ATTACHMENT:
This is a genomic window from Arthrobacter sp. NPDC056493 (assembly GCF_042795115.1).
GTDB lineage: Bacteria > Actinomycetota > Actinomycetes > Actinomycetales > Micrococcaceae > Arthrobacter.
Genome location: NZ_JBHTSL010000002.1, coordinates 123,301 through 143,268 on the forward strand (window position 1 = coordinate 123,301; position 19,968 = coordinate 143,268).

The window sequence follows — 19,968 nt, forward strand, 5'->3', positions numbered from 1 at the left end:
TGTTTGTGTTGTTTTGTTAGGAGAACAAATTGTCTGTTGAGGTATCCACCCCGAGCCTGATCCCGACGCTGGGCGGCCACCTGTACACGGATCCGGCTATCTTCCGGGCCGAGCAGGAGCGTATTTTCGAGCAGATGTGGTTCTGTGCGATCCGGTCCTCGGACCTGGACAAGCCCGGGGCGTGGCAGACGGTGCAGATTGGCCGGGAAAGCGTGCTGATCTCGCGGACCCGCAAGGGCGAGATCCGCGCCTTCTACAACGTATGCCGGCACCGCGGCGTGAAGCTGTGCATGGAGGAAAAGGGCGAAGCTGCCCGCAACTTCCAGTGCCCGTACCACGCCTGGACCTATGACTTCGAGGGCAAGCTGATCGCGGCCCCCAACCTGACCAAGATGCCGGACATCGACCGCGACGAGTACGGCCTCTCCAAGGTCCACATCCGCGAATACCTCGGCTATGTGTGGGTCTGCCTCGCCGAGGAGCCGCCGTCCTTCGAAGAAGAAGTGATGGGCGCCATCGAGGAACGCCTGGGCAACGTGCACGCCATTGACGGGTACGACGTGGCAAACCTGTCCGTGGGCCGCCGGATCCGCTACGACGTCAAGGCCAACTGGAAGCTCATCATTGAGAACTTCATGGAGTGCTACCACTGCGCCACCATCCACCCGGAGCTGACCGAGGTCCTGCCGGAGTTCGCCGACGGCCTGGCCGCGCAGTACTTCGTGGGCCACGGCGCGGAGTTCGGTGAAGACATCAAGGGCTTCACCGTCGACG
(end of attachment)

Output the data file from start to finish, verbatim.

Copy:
This is a genomic window from Arthrobacter sp. NPDC056493 (assembly GCF_042795115.1).
GTDB lineage: Bacteria > Actinomycetota > Actinomycetes > Actinomycetales > Micrococcaceae > Arthrobacter.
Genome location: NZ_JBHTSL010000002.1, coordinates 123,301 through 143,268 on the forward strand (window position 1 = coordinate 123,301; position 19,968 = coordinate 143,268).

The window sequence follows — 19,968 nt, forward strand, 5'->3', positions numbered from 1 at the left end:
TGTTTGTGTTGTTTTGTTAGGAGAACAAATTGTCTGTTGAGGTATCCACCCCGAGCCTGATCCCGACGCTGGGCGGCCACCTGTACACGGATCCGGCTATCTTCCGGGCCGAGCAGGAGCGTATTTTCGAGCAGATGTGGTTCTGTGCGATCCGGTCCTCGGACCTGGACAAGCCCGGGGCGTGGCAGACGGTGCAGATTGGCCGGGAAAGCGTGCTGATCTCGCGGACCCGCAAGGGCGAGATCCGCGCCTTCTACAACGTATGCCGGCACCGCGGCGTGAAGCTGTGCATGGAGGAAAAGGGCGAAGCTGCCCGCAACTTCCAGTGCCCGTACCACGCCTGGACCTATGACTTCGAGGGCAAGCTGATCGCGGCCCCCAACCTGACCAAGATGCCGGACATCGACCGCGACGAGTACGGCCTCTCCAAGGTCCACATCCGCGAATACCTCGGCTATGTGTGGGTCTGCCTCGCCGAGGAGCCGCCGTCCTTCGAAGAAGAAGTGATGGGCGCCATCGAGGAACGCCTGGGCAACGTGCACGCCATTGACGGGTACGACGTGGCAAACCTGTCCGTGGGCCGCCGGATCCGCTACGACGTCAAGGCCAACTGGAAGCTCATCATTGAGAACTTCATGGAGTGCTACCACTGCGCCACCATCCACCCGGAGCTGACCGAGGTCCTGCCGGAGTTCGCCGACGGCCTGGCCGCGCAGTACTTCGTGGGCCACGGCGCGGAGTTCGGTGAAGACATCAAGGGCTTCACCGTCGACG